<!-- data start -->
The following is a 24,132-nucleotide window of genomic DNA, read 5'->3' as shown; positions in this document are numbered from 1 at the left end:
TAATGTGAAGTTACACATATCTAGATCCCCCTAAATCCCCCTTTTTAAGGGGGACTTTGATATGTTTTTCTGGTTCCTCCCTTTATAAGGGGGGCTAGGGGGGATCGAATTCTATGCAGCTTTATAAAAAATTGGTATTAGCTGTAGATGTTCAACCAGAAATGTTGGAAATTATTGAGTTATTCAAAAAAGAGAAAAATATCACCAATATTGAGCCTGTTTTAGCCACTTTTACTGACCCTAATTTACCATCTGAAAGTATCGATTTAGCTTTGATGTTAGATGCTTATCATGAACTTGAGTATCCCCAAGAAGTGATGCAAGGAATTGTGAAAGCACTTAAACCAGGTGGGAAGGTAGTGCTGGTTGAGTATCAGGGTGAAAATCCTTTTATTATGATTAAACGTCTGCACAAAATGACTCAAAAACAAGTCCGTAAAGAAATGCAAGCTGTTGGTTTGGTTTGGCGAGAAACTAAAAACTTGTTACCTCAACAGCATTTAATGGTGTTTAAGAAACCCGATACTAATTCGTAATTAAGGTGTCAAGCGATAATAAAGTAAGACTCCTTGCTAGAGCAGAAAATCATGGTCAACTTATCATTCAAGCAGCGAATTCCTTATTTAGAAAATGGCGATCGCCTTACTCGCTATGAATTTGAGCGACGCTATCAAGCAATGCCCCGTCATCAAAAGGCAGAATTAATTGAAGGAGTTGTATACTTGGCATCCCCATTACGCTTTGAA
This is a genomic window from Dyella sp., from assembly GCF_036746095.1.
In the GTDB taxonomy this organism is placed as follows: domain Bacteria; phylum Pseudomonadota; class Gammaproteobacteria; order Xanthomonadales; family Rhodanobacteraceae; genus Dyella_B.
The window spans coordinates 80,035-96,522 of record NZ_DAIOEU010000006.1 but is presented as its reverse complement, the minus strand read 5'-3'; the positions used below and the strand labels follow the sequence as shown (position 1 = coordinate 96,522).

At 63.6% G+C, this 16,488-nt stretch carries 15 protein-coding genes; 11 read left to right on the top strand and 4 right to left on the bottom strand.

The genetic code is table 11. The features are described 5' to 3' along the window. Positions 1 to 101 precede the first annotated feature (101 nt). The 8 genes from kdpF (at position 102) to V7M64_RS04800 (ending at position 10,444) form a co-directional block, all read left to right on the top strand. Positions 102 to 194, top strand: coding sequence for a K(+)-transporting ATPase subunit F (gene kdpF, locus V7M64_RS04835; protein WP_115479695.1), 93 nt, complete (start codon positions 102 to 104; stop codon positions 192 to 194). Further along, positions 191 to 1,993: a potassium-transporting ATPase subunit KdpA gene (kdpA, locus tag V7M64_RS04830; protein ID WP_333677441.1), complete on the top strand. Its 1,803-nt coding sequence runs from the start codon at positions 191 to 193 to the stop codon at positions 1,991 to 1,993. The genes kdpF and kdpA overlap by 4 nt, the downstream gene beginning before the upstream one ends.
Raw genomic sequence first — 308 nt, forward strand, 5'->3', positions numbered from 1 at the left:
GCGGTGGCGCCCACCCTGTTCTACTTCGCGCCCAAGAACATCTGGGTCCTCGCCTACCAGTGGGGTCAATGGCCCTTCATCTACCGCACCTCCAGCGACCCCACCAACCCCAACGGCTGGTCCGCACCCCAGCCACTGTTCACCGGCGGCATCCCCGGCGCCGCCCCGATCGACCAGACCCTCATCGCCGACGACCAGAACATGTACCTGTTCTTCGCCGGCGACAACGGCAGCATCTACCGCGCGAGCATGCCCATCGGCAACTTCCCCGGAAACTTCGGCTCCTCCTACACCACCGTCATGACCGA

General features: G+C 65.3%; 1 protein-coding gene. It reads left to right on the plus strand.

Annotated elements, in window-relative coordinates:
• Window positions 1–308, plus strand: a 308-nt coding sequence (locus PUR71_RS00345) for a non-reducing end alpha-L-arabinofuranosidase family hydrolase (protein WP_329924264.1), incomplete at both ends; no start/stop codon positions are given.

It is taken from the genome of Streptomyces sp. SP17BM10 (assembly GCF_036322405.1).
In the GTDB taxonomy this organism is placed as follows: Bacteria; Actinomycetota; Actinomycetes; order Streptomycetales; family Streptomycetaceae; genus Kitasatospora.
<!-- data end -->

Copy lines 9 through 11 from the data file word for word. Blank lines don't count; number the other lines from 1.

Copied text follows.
GCGGTGGCGCCCACCCTGTTCTACTTCGCGCCCAAGAACATCTGGGTCCTCGCCTACCAGTGGGGTCAATGGCCCTTCATCTACCGCACCTCCAGCGACCCCACCAACCCCAACGGCTGGTCCGCACCCCAGCCACTGTTCACCGGCGGCATCCCCGGCGCCGCCCCGATCGACCAGACCCTCATCGCCGACGACCAGAACATGTACCTGTTCTTCGCCGGCGACAACGGCAGCATCTACCGCGCGAGCATGCCCATCGGCAACTTCCCCGGAAACTTCGGCTCCTCCTACACCACCGTCATGACCGA

General features: G+C 65.3%; 1 protein-coding gene. It reads left to right on the plus strand.

Annotated elements, in window-relative coordinates: